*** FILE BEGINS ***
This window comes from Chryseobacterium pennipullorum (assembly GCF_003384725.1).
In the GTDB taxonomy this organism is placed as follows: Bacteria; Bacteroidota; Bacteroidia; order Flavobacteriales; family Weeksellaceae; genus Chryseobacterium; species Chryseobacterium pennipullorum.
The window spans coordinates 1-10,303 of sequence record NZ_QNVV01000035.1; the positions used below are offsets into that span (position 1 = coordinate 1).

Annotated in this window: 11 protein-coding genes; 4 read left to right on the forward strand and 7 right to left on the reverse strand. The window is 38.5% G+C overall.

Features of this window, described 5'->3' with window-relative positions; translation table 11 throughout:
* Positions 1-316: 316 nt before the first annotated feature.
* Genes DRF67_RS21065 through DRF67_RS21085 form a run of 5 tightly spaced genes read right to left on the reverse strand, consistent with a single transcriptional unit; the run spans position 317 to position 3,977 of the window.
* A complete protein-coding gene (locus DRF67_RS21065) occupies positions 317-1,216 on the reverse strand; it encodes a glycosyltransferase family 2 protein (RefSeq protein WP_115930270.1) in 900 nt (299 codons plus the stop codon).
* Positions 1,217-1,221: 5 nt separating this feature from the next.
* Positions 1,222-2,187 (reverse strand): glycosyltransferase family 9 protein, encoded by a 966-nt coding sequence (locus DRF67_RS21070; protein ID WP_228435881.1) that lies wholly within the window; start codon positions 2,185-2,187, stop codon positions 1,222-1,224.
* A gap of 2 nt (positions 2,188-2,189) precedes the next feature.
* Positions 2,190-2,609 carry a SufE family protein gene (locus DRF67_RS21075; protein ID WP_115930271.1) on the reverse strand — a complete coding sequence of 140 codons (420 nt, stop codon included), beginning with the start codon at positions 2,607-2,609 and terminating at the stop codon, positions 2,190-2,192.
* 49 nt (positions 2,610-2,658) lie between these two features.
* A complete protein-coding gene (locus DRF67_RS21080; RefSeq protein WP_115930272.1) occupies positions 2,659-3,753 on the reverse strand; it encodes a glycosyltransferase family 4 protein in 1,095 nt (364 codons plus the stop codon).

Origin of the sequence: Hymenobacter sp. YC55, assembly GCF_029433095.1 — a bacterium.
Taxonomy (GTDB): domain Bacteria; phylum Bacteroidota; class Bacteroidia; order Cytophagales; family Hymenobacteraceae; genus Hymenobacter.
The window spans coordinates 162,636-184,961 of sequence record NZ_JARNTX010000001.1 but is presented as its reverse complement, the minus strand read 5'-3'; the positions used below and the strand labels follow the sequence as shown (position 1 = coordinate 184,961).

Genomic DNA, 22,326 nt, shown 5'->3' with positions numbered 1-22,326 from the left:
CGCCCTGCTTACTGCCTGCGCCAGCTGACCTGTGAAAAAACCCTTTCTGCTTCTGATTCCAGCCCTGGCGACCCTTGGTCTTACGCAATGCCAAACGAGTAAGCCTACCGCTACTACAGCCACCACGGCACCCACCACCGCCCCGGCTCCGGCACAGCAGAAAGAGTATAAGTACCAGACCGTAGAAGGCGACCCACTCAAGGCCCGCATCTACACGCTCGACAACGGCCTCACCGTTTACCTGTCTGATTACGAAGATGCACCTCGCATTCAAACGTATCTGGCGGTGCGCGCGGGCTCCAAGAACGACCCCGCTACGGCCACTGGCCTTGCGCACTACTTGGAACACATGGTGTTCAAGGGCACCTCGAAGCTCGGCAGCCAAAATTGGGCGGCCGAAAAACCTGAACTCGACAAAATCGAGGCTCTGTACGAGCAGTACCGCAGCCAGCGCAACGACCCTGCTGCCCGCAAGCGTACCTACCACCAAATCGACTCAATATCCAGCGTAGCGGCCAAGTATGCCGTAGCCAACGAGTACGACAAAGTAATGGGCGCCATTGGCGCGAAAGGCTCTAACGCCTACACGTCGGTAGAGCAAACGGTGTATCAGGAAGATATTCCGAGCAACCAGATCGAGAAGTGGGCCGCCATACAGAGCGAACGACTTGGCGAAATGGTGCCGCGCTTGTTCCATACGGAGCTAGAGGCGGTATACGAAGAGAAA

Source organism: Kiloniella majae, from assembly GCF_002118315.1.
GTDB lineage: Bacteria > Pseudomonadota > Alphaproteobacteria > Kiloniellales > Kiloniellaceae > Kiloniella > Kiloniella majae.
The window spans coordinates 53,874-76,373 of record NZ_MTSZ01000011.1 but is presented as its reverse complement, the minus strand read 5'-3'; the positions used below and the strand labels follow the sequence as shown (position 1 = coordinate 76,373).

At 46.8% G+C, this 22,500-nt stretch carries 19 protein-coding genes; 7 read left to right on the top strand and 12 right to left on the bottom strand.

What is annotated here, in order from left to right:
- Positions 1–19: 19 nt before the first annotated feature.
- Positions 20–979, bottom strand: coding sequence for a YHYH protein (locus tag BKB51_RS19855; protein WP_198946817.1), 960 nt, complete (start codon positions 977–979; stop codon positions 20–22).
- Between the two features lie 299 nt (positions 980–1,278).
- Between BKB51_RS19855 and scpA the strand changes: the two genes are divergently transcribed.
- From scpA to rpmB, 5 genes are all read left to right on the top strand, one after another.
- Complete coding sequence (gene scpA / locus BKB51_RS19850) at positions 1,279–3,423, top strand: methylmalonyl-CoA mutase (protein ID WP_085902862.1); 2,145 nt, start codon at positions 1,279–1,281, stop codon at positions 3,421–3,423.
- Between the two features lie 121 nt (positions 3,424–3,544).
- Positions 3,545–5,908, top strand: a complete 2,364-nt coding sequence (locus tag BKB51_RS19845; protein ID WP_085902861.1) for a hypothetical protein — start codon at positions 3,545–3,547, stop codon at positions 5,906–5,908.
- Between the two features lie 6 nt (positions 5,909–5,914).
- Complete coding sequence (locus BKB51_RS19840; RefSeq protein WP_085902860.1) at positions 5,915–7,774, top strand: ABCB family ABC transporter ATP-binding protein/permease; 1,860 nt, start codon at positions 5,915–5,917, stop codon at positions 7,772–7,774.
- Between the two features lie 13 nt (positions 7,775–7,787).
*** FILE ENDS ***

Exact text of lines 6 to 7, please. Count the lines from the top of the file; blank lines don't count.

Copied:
* Positions 1-316: 316 nt before the first annotated feature.
* Genes DRF67_RS21065 through DRF67_RS21085 form a run of 5 tightly spaced genes read right to left on the reverse strand, consistent with a single transcriptional unit; the run spans position 317 to position 3,977 of the window.